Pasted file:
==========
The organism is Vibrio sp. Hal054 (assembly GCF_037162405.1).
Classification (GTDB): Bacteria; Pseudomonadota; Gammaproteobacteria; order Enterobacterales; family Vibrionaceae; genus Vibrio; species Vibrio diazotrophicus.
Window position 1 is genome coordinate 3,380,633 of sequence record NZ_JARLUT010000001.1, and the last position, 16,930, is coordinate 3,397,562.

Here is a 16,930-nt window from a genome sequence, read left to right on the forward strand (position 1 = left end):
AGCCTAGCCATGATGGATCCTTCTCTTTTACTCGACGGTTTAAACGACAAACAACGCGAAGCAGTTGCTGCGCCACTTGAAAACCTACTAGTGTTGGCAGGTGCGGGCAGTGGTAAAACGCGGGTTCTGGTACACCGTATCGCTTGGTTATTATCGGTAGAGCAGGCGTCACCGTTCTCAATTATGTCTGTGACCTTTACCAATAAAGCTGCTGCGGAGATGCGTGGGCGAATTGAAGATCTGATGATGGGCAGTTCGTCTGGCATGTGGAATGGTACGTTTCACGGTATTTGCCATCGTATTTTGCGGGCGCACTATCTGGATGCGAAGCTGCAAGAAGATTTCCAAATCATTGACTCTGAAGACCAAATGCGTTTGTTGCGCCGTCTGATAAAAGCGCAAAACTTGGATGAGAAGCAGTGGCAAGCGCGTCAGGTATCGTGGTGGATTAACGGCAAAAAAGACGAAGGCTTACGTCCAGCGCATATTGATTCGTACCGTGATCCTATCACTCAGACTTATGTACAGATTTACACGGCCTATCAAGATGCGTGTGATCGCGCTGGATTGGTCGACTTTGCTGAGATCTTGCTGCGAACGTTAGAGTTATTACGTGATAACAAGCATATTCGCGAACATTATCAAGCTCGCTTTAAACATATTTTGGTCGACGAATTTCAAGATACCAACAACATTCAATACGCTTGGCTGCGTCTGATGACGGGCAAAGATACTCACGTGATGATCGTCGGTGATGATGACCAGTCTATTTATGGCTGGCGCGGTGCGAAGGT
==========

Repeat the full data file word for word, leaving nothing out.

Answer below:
The organism is Vibrio sp. Hal054 (assembly GCF_037162405.1).
Classification (GTDB): Bacteria; Pseudomonadota; Gammaproteobacteria; order Enterobacterales; family Vibrionaceae; genus Vibrio; species Vibrio diazotrophicus.
Window position 1 is genome coordinate 3,380,633 of sequence record NZ_JARLUT010000001.1, and the last position, 16,930, is coordinate 3,397,562.

Here is a 16,930-nt window from a genome sequence, read left to right on the forward strand (position 1 = left end):
AGCCTAGCCATGATGGATCCTTCTCTTTTACTCGACGGTTTAAACGACAAACAACGCGAAGCAGTTGCTGCGCCACTTGAAAACCTACTAGTGTTGGCAGGTGCGGGCAGTGGTAAAACGCGGGTTCTGGTACACCGTATCGCTTGGTTATTATCGGTAGAGCAGGCGTCACCGTTCTCAATTATGTCTGTGACCTTTACCAATAAAGCTGCTGCGGAGATGCGTGGGCGAATTGAAGATCTGATGATGGGCAGTTCGTCTGGCATGTGGAATGGTACGTTTCACGGTATTTGCCATCGTATTTTGCGGGCGCACTATCTGGATGCGAAGCTGCAAGAAGATTTCCAAATCATTGACTCTGAAGACCAAATGCGTTTGTTGCGCCGTCTGATAAAAGCGCAAAACTTGGATGAGAAGCAGTGGCAAGCGCGTCAGGTATCGTGGTGGATTAACGGCAAAAAAGACGAAGGCTTACGTCCAGCGCATATTGATTCGTACCGTGATCCTATCACTCAGACTTATGTACAGATTTACACGGCCTATCAAGATGCGTGTGATCGCGCTGGATTGGTCGACTTTGCTGAGATCTTGCTGCGAACGTTAGAGTTATTACGTGATAACAAGCATATTCGCGAACATTATCAAGCTCGCTTTAAACATATTTTGGTCGACGAATTTCAAGATACCAACAACATTCAATACGCTTGGCTGCGTCTGATGACGGGCAAAGATACTCACGTGATGATCGTCGGTGATGATGACCAGTCTATTTATGGCTGGCGCGGTGCGAAGGT